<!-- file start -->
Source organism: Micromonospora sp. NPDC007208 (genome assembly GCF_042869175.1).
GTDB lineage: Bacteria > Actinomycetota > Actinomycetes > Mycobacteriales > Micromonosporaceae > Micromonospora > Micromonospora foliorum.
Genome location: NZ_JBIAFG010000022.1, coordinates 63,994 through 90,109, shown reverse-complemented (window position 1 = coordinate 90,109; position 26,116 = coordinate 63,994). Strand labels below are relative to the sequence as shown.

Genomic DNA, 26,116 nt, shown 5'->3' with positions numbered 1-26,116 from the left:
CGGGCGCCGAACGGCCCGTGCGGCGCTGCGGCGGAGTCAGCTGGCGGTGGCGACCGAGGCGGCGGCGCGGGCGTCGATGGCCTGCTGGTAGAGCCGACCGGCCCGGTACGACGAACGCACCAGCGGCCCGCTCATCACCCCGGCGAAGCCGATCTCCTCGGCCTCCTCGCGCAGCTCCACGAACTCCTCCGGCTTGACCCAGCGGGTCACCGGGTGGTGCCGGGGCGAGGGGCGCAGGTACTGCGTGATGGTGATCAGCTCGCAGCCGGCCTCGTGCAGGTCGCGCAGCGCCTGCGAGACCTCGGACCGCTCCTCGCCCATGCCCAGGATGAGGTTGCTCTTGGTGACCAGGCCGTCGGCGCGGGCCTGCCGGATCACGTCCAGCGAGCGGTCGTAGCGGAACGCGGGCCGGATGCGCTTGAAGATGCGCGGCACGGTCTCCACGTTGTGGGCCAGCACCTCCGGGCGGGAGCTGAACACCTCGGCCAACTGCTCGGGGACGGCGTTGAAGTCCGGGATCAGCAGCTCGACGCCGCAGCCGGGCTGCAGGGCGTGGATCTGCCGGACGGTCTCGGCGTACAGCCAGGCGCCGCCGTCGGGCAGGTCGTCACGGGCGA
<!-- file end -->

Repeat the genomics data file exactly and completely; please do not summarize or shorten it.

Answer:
Source organism: Micromonospora sp. NPDC007208 (genome assembly GCF_042869175.1).
GTDB lineage: Bacteria > Actinomycetota > Actinomycetes > Mycobacteriales > Micromonosporaceae > Micromonospora > Micromonospora foliorum.
Genome location: NZ_JBIAFG010000022.1, coordinates 63,994 through 90,109, shown reverse-complemented (window position 1 = coordinate 90,109; position 26,116 = coordinate 63,994). Strand labels below are relative to the sequence as shown.

Genomic DNA, 26,116 nt, shown 5'->3' with positions numbered 1-26,116 from the left:
CGGGCGCCGAACGGCCCGTGCGGCGCTGCGGCGGAGTCAGCTGGCGGTGGCGACCGAGGCGGCGGCGCGGGCGTCGATGGCCTGCTGGTAGAGCCGACCGGCCCGGTACGACGAACGCACCAGCGGCCCGCTCATCACCCCGGCGAAGCCGATCTCCTCGGCCTCCTCGCGCAGCTCCACGAACTCCTCCGGCTTGACCCAGCGGGTCACCGGGTGGTGCCGGGGCGAGGGGCGCAGGTACTGCGTGATGGTGATCAGCTCGCAGCCGGCCTCGTGCAGGTCGCGCAGCGCCTGCGAGACCTCGGACCGCTCCTCGCCCATGCCCAGGATGAGGTTGCTCTTGGTGACCAGGCCGTCGGCGCGGGCCTGCCGGATCACGTCCAGCGAGCGGTCGTAGCGGAACGCGGGCCGGATGCGCTTGAAGATGCGCGGCACGGTCTCCACGTTGTGGGCCAGCACCTCCGGGCGGGAGCTGAACACCTCGGCCAACTGCTCGGGGACGGCGTTGAAGTCCGGGATCAGCAGCTCGACGCCGCAGCCGGGCTGCAGGGCGTGGATCTGCCGGACGGTCTCGGCGTACAGCCAGGCGCCGCCGTCGGGCAGGTCGTCACGGGCGA